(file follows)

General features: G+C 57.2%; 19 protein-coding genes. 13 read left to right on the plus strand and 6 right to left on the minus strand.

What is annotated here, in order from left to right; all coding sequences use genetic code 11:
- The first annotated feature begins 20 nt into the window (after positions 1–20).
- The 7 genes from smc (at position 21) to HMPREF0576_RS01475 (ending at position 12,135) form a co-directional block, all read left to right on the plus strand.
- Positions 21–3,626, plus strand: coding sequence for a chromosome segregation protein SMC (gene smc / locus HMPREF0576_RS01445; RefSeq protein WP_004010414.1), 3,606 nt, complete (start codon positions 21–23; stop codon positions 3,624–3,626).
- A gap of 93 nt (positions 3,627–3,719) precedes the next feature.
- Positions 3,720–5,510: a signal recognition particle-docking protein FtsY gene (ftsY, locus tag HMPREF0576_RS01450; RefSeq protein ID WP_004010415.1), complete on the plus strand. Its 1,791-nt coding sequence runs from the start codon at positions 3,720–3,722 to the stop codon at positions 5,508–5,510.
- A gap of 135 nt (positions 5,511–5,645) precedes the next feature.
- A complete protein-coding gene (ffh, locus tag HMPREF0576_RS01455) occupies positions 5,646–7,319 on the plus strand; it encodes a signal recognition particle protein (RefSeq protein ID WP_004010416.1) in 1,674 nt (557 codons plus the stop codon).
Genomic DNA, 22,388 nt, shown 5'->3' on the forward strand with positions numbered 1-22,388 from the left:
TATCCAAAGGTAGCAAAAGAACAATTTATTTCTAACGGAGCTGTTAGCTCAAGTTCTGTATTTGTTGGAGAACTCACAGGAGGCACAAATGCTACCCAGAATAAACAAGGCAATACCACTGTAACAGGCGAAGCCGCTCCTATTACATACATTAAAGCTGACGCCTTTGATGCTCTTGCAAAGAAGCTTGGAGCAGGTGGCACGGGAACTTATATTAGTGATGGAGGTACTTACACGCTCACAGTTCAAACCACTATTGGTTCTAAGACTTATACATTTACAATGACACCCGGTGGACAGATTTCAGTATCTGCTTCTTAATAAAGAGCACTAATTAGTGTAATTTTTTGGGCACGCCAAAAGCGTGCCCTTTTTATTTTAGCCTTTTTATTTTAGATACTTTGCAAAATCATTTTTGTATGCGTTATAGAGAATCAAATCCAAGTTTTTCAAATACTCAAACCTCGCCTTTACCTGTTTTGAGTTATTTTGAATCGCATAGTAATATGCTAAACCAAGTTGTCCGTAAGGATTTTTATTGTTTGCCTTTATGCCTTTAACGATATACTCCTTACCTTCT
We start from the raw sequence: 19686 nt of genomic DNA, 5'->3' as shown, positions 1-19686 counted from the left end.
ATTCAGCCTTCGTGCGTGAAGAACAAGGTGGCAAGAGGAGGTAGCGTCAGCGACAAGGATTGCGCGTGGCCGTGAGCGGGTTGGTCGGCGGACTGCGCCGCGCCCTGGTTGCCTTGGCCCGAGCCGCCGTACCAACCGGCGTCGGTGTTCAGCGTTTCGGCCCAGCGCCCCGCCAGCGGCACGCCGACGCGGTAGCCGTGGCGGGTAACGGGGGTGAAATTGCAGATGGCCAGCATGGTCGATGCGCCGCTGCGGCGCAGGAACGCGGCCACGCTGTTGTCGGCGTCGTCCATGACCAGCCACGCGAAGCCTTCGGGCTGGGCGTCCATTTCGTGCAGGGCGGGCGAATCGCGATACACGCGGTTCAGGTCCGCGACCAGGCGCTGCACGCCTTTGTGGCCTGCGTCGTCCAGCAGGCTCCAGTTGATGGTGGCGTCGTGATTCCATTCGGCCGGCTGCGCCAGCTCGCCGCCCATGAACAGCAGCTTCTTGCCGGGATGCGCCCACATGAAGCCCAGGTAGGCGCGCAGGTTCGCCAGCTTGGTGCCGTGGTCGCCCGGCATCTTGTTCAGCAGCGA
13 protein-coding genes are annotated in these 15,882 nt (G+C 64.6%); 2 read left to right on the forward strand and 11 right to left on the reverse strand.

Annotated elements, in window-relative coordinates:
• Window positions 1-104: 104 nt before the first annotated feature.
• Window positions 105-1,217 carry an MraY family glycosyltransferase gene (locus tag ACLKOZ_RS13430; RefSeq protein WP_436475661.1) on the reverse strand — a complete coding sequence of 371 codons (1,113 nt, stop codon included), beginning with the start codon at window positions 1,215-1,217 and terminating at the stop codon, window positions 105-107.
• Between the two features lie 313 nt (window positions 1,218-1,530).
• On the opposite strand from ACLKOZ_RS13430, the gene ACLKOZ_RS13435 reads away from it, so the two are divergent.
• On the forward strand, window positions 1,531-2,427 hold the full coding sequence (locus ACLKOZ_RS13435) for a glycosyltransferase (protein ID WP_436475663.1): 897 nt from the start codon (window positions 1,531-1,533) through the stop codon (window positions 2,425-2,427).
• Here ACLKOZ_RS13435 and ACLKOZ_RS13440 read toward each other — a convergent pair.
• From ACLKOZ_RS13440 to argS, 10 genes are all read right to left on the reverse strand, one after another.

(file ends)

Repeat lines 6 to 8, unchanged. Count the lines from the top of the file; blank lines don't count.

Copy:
- A gap of 93 nt (positions 3,627–3,719) precedes the next feature.
- Positions 3,720–5,510: a signal recognition particle-docking protein FtsY gene (ftsY, locus tag HMPREF0576_RS01450; RefSeq protein ID WP_004010415.1), complete on the plus strand. Its 1,791-nt coding sequence runs from the start codon at positions 3,720–3,722 to the stop codon at positions 5,508–5,510.
- A gap of 135 nt (positions 5,511–5,645) precedes the next feature.